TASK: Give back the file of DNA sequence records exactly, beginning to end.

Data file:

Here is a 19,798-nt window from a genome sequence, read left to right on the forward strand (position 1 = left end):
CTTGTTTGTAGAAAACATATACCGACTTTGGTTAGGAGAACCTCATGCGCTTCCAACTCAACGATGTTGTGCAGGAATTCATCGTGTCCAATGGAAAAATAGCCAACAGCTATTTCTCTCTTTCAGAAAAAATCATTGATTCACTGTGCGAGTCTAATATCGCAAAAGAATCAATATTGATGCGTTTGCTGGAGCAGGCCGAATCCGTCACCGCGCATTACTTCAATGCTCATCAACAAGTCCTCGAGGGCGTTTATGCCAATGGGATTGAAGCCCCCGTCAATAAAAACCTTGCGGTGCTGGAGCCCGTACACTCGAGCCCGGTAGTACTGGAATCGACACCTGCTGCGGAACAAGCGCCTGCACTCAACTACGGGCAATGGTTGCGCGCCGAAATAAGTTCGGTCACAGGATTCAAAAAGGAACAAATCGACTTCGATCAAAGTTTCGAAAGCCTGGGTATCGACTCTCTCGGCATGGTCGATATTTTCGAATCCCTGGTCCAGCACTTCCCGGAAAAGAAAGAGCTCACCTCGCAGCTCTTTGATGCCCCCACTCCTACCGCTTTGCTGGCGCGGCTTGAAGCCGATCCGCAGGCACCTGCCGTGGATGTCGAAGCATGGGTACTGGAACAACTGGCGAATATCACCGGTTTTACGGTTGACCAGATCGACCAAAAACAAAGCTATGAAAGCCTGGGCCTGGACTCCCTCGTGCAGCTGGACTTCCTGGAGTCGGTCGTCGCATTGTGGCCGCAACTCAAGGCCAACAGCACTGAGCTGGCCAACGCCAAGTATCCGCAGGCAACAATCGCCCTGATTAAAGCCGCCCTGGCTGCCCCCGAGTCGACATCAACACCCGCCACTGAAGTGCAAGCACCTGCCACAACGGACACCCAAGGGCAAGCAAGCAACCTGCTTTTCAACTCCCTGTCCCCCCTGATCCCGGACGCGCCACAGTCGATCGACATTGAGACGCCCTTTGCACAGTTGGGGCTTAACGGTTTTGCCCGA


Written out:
Here is a 19,798-nt window from a genome sequence, read left to right on the forward strand (position 1 = left end):
CTTGTTTGTAGAAAACATATACCGACTTTGGTTAGGAGAACCTCATGCGCTTCCAACTCAACGATGTTGTGCAGGAATTCATCGTGTCCAATGGAAAAATAGCCAACAGCTATTTCTCTCTTTCAGAAAAAATCATTGATTCACTGTGCGAGTCTAATATCGCAAAAGAATCAATATTGATGCGTTTGCTGGAGCAGGCCGAATCCGTCACCGCGCATTACTTCAATGCTCATCAACAAGTCCTCGAGGGCGTTTATGCCAATGGGATTGAAGCCCCCGTCAATAAAAACCTTGCGGTGCTGGAGCCCGTACACTCGAGCCCGGTAGTACTGGAATCGACACCTGCTGCGGAACAAGCGCCTGCACTCAACTACGGGCAATGGTTGCGCGCCGAAATAAGTTCGGTCACAGGATTCAAAAAGGAACAAATCGACTTCGATCAAAGTTTCGAAAGCCTGGGTATCGACTCTCTCGGCATGGTCGATATTTTCGAATCCCTGGTCCAGCACTTCCCGGAAAAGAAAGAGCTCACCTCGCAGCTCTTTGATGCCCCCACTCCTACCGCTTTGCTGGCGCGGCTTGAAGCCGATCCGCAGGCACCTGCCGTGGATGTCGAAGCATGGGTACTGGAACAACTGGCGAATATCACCGGTTTTACGGTTGACCAGATCGACCAAAAACAAAGCTATGAAAGCCTGGGCCTGGACTCCCTCGTGCAGCTGGACTTCCTGGAGTCGGTCGTCGCATTGTGGCCGCAACTCAAGGCCAACAGCACTGAGCTGGCCAACGCCAAGTATCCGCAGGCAACAATCGCCCTGATTAAAGCCGCCCTGGCTGCCCCCGAGTCGACATCAACACCCGCCACTGAAGTGCAAGCACCTGCCACAACGGACACCCAAGGGCAAGCAAGCAACCTGCTTTTCAACTCCCTGTCCCCCCTGATCCCGGACGCGCCACAGTCGATCGACATTGAGACGCCCTTTGCACAGTTGGGGCTTAACGGTTTTGCCCGA